Wha? The snow? Is that information I need to know (or care about)? Does he think, perhaps, that telling me how this will be his last chance to loaf off with ski bunnies and guzzle Jägermeister will make me sympathetic to the fact that he’s screwing me around? I tell Alexei that I need the quotes by the end of next week, so no, we can’t do it when he gets back.

Oh, mate, sorry. Hey, I can recommend another guy if you want. He’s really good. Done lots of big houses in Strathfield and that. Can I get him to come instead? I’ll call him and give him all the details. His name is Rob.

I stupidly agree, after first making sure that Alexei will get Rob to call me if he can’t make it.

So, Monday 4pm rolls ’round and there’s no sign of Rob. I wait for an hour. Now I stupidly don’t have Rob’s number so I can’t call him. 5pm. 6pm. 7pm. Thank Spaghetti Monster for internet diversions. Rob calls.

Oh, hi mate, my name’s Rob – Alexei gave me your number about a plastering job? When can I come over?

I tell Rob I’ve been waiting for him since 4. At least he seems genuinely apologetic.

Alexei just told me to call – he didn’t leave any details.

Now, having spoken to Alexei, I am quite prepared to accept Rob’s story, so I arrange with Rob for meeting on Wednesday at 10am.

Today is Tuesday and Arnie (who I imagine in my Trade Pantheon as ‘The Plastinator’) is due at midday. The sun goes past High Noon and Arnie is a no-show. I am no longer starting to feel any amount of surprise. I give him an hour and a half and call him.

Oh, mate. Right. When did you want me to call around?

Jesus. These people are astonishing. If I ran my business like this I would have gone bankrupt 20 years ago. I tell Arnie not to bother and he gets pissed off.

I can only assume that business is so good in the plastering trade that these people just don’t give a toss whether or not they get a job.

4.30pm on Tuesday. No sign of Damian. I call him. His cell phone is off. I attempt to tear out my hair and remember I haven’t got any left. After an hour there is a call from Damian’s office:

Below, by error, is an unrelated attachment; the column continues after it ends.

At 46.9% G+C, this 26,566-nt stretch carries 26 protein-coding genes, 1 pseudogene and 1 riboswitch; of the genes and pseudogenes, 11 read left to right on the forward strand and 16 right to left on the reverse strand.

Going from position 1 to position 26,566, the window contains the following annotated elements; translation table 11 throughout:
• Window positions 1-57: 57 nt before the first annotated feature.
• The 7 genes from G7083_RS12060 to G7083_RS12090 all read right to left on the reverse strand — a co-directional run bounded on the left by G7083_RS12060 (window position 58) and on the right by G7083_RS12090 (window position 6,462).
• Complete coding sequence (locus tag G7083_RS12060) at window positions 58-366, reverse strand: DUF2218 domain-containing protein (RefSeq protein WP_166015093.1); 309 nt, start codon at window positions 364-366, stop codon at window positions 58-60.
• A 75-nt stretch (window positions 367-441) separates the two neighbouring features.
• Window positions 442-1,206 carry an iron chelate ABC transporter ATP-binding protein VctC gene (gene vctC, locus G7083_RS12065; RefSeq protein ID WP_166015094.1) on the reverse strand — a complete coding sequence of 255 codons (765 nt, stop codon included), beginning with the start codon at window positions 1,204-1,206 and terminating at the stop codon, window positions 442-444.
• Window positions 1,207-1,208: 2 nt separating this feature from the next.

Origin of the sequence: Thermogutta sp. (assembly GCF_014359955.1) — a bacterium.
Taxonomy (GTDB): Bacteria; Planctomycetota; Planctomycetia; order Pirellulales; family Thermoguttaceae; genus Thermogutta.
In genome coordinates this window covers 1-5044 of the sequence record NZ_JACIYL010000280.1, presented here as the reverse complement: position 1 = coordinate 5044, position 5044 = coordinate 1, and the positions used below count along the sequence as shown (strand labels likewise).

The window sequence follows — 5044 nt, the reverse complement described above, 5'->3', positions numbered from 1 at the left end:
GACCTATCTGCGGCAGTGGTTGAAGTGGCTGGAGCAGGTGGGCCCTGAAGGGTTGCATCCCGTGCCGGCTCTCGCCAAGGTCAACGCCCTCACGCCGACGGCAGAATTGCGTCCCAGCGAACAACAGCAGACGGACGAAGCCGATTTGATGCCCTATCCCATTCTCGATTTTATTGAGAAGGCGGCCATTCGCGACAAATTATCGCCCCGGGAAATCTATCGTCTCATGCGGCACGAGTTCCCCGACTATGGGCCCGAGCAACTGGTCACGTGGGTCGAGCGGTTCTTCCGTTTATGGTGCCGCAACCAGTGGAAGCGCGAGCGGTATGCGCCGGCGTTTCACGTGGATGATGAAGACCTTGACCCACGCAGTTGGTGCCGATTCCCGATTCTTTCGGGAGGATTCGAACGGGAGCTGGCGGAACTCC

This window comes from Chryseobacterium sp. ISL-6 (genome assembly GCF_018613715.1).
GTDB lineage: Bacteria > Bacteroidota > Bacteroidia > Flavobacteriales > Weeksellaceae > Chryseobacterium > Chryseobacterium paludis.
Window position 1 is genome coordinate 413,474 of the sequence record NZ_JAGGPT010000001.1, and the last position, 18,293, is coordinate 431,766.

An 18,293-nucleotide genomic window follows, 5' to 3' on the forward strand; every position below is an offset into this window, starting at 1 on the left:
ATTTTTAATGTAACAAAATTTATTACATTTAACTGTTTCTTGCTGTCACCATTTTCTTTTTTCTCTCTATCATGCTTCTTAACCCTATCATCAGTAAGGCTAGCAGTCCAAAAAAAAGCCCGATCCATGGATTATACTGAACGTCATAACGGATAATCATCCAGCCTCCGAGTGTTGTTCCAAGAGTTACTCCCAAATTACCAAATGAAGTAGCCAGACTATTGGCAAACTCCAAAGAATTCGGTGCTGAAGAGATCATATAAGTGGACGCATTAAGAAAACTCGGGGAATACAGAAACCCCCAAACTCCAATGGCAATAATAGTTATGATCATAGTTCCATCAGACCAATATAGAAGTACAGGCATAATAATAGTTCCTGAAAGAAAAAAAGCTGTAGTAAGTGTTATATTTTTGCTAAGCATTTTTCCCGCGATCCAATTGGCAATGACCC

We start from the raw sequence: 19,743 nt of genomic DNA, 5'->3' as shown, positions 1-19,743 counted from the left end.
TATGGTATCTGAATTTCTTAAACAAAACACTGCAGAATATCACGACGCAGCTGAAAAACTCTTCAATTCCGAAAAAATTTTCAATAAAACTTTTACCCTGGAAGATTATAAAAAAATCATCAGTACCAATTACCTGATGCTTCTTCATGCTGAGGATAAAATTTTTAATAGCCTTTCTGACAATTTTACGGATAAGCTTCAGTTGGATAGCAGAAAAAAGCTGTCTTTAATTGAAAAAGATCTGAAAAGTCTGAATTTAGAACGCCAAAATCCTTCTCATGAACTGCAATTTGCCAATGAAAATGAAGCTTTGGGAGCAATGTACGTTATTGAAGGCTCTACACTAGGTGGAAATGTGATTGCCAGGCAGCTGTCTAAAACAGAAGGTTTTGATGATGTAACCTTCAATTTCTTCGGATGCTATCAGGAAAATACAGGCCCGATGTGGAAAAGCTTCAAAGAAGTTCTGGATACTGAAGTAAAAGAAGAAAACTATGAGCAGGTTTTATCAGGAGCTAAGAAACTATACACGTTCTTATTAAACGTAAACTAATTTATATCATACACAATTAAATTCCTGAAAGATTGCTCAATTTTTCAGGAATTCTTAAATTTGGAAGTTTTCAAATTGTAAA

Damian is on his way! He should be there soon!

Her exuberance is infectious, but I think I’m getting excited merely due to the possibility that I might actually see someone…

Damian arrives a full two hours late. He is a little rotund man with one tooth. He also speaks little to no English. No wonder he never answers his phone.

Here is a snippet of our lengthy attempt to communicate:

So. I need you to give me a quote in writing.

Yes! (shakes his head as if to say ‘no’).

Can you do that this week?


Can you send it to me by the end of the week?

(He brandishes his business card) Have you got lines?


Lines! Lines!

(He waves his card again. I look confused. He points at my computer. A lightbulb pops on over my head).

Oh! You mean email!

No! No!

(He shakes his head violently and waves his card again. I have NO idea what he means).

Now I have no in-principle problem in dealing with a plasterer who doesn’t speak English (it’s not like you need any language at all to plaster a wall), but I begin to fear that he might be mad as well. How would I know?

And more significantly, since I may well have to deal with him from a different part of the country on the phone, it’s unlikely he’s going to get the gig.

An hour after Damian leaves, Rob texts me:

Hi. Unfortunately i wont be able to make plastering quote for 10am. Tomorrow. Maybe thurs or early next week. Cheers. Rob.

Maybe I’ll just forget about the walls and get plastered myself instead. If there’s one person I know I can rely on, it’s my bartender.

UPDATE: Damian was going to drop his quote ’round last night. Hands up who thinks that actually happened?

Also, a new player, David, who I had arranged to see today (Thursday) rang (at least ahead of the appointment) to postpone till next week.

To sum up: out of 5 plasterers, all have failed to keep appointments (one twice), and the one that managed to get here eventually has failed to deliver a quote.


*Their real names. Don’t work with them.


I had cause today to phone an insurance company and when I got through heard the following message:

Your call is important to us and has been placed in a priority queue.

Priority queue? Priority queue? Wha? Wha?

So now, apparently, there’s (at least) two kinds of queues that you can get on people’s switchboards? Since I just dialed in using a number from the phone book it got me to wondering just how insignificant you’d have to be to get the normal ‘non-priority’ queue.

I waited and waited on the priority queue. But at least I eventually got through. Some schmuck is still hanging on…

Not a Hologram

Trendhunter is carrying a story about a fashion show that was recently staged by Diesel for their 2008 Spring/Summer Collection. They lead with the headline Holographic Fashion Show – Diesel’s Fashion Show Adds New Dimension and breathlessly claim (undoubtedly cribbing from the Diesel press release) that this it ‘the first time that holograms have been projected along a traditional catwalk’.

Dear oh dear. It looks like the Reverend is obliged once more to step into the fray with his Big Stick of Reason and bash a few heads with it.

The Claim: That this runway show is using some fancy-schmancy system to make holograms of digitally created underwater creatures swirl around and ‘interact’ with the models.

The Implication: That you will see fully realised holographic 3D images floating in ‘thin air’.